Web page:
Bibimbap is open to interpretation—it accommodates both vegetarians and omnivores, and it’s a creative way to use odds and ends from the fridge.
Mark Boughton Photography / styling by Teresa Blackburn
You might say that bibimbap (Bee-BIHM-bahp or bee-BEEM-bahp) is soul food in Seoul. It’s so representative of Korean cuisine, it’s served as an airline meal to people visiting South Korea. It literally translates to “mixed rice” and describes a bowl of hot rice topped with a variety of vegetables, seasoned with gochujang, a Korean chili paste. Sliced meats, fish, or tofu and raw or fried eggs are common embellishments. Ingredients are arranged to accentuate contrasting colors, and diners stir the contents together just before eating.
Pan Asian influences are evident in Korean cuisine. Honoring the Asian principal of balancing five flavors (salty, sweet, sour, hot and bitter) and five colors (red, green, yellow, white and black), Korean cooks share the Chinese love of stir frying, a quick cooking technique that makes the most of limited fuel, and rice is the backbone of nearly every meal. One distinct feature of Korean cuisine is the constant presence of kimchi, or pickled vegetables. You may be familiar with spicy cabbage kimchi, but in Korea there are countless varieties, exploiting an array of vegetables and even seafoods.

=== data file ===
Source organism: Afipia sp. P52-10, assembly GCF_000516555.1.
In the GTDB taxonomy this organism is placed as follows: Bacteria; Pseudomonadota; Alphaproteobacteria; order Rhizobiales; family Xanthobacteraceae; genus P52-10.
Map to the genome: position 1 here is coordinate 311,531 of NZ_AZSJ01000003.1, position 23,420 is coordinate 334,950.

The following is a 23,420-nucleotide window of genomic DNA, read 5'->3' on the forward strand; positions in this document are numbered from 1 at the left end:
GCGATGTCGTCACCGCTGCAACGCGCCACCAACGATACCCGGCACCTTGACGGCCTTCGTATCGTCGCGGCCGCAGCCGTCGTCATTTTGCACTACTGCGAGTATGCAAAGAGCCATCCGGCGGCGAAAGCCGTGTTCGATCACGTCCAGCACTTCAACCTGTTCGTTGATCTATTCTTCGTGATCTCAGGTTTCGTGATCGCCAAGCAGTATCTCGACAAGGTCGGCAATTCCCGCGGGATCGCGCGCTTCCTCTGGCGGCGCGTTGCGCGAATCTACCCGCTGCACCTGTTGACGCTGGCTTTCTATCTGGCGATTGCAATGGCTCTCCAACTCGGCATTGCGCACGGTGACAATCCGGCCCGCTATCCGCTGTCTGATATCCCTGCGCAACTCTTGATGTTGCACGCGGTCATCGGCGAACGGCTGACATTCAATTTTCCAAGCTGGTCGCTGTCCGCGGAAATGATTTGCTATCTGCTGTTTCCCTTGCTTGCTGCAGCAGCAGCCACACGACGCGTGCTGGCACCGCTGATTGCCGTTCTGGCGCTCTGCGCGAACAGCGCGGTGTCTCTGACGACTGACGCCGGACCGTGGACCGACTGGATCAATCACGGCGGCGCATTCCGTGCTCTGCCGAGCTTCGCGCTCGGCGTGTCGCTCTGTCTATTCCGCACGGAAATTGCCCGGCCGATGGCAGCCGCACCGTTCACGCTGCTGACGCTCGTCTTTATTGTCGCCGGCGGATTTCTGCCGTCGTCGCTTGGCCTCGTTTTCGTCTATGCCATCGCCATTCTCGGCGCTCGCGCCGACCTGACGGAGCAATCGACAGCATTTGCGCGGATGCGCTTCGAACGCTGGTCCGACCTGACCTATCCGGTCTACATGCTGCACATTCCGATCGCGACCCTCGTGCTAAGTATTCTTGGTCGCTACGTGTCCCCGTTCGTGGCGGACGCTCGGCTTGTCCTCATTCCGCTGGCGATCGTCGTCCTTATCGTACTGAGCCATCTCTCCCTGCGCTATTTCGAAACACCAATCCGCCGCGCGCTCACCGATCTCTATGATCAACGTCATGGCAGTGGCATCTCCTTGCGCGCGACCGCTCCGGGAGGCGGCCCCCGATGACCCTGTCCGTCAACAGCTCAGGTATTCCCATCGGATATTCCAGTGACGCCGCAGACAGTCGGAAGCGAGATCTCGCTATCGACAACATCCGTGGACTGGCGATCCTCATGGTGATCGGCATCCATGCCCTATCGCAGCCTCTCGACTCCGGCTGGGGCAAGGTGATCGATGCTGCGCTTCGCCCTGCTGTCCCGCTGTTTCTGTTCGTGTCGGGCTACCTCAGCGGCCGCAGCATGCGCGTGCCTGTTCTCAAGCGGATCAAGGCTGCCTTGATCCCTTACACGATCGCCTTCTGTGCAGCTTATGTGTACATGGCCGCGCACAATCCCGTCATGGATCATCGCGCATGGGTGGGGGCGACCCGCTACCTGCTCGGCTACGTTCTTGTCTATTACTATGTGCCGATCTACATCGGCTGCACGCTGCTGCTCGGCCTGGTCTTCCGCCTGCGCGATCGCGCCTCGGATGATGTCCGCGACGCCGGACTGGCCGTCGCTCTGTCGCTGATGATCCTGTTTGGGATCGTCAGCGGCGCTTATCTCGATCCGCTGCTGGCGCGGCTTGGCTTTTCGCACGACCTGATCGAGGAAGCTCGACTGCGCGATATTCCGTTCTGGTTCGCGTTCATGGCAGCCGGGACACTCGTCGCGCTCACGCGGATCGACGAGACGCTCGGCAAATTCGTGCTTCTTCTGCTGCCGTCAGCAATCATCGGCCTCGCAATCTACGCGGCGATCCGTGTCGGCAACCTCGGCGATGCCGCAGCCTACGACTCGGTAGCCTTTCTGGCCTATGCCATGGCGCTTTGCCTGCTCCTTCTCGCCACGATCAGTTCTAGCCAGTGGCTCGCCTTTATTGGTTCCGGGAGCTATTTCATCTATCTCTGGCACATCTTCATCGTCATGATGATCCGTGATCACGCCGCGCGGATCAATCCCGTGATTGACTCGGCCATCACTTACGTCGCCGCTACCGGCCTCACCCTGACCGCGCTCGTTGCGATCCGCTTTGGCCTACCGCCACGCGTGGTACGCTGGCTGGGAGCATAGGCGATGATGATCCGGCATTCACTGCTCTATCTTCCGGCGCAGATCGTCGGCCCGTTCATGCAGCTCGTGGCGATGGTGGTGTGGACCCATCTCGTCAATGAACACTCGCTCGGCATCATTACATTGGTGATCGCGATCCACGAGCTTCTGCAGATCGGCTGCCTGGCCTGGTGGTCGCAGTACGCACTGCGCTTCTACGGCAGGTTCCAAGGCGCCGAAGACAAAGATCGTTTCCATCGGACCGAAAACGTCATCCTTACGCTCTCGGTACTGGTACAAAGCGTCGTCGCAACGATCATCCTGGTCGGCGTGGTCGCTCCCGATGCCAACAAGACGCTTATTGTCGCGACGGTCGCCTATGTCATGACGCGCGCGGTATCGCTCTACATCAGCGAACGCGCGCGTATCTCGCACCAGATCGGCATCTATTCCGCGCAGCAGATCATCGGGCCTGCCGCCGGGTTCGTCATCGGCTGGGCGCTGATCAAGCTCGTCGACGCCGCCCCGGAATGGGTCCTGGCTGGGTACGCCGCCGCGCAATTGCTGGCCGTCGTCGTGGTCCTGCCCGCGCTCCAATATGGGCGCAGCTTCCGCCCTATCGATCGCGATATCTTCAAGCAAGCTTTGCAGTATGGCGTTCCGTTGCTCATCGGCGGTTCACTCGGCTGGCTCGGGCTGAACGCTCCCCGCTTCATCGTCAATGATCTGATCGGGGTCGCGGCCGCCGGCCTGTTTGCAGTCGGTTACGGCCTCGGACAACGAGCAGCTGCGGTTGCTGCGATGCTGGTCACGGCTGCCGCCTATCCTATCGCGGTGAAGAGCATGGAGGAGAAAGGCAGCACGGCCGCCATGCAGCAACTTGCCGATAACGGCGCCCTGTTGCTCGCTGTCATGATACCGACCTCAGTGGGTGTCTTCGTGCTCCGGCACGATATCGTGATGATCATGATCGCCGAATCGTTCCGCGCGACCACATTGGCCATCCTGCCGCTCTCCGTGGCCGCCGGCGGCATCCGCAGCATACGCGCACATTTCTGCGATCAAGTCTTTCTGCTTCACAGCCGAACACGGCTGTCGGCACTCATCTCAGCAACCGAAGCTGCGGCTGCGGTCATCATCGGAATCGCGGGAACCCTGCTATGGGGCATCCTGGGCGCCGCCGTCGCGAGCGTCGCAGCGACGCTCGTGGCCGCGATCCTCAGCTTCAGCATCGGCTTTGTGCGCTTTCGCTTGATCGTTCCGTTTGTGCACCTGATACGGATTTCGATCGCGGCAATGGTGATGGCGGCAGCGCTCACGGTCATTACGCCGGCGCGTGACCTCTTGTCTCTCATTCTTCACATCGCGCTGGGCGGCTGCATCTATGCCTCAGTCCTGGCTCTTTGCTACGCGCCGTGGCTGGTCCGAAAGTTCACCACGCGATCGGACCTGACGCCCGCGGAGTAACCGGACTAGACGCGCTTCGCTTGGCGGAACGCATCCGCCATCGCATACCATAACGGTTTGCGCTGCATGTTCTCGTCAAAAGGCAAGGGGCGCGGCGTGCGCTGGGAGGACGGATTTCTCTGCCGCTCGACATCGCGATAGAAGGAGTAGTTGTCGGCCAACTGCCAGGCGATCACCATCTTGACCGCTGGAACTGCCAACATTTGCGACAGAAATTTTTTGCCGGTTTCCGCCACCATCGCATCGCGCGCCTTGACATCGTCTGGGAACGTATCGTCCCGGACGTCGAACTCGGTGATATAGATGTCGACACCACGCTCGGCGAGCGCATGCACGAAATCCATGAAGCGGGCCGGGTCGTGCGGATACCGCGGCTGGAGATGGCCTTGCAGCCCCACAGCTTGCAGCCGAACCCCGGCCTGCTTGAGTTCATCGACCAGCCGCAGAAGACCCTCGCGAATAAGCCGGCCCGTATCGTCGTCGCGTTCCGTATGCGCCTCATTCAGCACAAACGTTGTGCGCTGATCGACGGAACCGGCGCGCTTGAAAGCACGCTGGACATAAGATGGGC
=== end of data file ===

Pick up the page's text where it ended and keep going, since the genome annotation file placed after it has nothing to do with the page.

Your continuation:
Bibimbap is open to interpretation—you can expand or contract the number of toppings. It accommodates both vegetarians and omnivores, and it’s a creative way to use odds and ends from the fridge. You might even vary the starch: Bibim Gooksu is made with noodles. And if you botch the name, don’t worry—it’s also called Bibimba, Bibimbop and Pib-im-pap—it’s fun to eat however you say it.
—By Jo Marshall, a food writer in Deephaven, Minn.
The classic Korean dish is basically rice topped with meat and vegetables and a fried egg. Toss together and eat with a large spoon or a pair of chopsticks.